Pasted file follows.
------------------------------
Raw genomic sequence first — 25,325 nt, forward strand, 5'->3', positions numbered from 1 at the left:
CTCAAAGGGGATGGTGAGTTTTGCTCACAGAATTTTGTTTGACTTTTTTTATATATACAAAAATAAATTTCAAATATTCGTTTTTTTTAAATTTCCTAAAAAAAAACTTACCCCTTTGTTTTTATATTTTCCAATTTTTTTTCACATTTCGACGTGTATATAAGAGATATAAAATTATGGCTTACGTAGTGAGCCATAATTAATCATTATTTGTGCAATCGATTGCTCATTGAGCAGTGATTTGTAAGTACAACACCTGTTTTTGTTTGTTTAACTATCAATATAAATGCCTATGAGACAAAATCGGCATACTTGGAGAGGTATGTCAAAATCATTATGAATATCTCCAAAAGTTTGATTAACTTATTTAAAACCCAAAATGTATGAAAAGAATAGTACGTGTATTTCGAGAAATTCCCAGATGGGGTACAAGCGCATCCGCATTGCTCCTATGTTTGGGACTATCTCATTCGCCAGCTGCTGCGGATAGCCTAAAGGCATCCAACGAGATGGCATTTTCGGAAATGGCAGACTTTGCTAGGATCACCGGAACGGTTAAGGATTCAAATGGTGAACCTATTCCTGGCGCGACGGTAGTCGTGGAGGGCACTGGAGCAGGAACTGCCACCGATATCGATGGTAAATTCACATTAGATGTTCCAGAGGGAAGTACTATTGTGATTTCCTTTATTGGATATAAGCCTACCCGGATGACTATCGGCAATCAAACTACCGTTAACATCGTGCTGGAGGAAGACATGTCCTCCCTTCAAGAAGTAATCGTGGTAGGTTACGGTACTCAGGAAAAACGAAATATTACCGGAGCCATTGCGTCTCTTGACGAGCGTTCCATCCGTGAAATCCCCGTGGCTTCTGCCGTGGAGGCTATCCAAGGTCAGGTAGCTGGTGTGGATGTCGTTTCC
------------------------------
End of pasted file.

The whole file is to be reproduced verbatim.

Raw genomic sequence first — 25,325 nt, forward strand, 5'->3', positions numbered from 1 at the left:
CTCAAAGGGGATGGTGAGTTTTGCTCACAGAATTTTGTTTGACTTTTTTTATATATACAAAAATAAATTTCAAATATTCGTTTTTTTTAAATTTCCTAAAAAAAAACTTACCCCTTTGTTTTTATATTTTCCAATTTTTTTTCACATTTCGACGTGTATATAAGAGATATAAAATTATGGCTTACGTAGTGAGCCATAATTAATCATTATTTGTGCAATCGATTGCTCATTGAGCAGTGATTTGTAAGTACAACACCTGTTTTTGTTTGTTTAACTATCAATATAAATGCCTATGAGACAAAATCGGCATACTTGGAGAGGTATGTCAAAATCATTATGAATATCTCCAAAAGTTTGATTAACTTATTTAAAACCCAAAATGTATGAAAAGAATAGTACGTGTATTTCGAGAAATTCCCAGATGGGGTACAAGCGCATCCGCATTGCTCCTATGTTTGGGACTATCTCATTCGCCAGCTGCTGCGGATAGCCTAAAGGCATCCAACGAGATGGCATTTTCGGAAATGGCAGACTTTGCTAGGATCACCGGAACGGTTAAGGATTCAAATGGTGAACCTATTCCTGGCGCGACGGTAGTCGTGGAGGGCACTGGAGCAGGAACTGCCACCGATATCGATGGTAAATTCACATTAGATGTTCCAGAGGGAAGTACTATTGTGATTTCCTTTATTGGATATAAGCCTACCCGGATGACTATCGGCAATCAAACTACCGTTAACATCGTGCTGGAGGAAGACATGTCCTCCCTTCAAGAAGTAATCGTGGTAGGTTACGGTACTCAGGAAAAACGAAATATTACCGGAGCCATTGCGTCTCTTGACGAGCGTTCCATCCGTGAAATCCCCGTGGCTTCTGCCGTGGAGGCTATCCAAGGTCAGGTAGCTGGTGTGGATGTCGTTTCC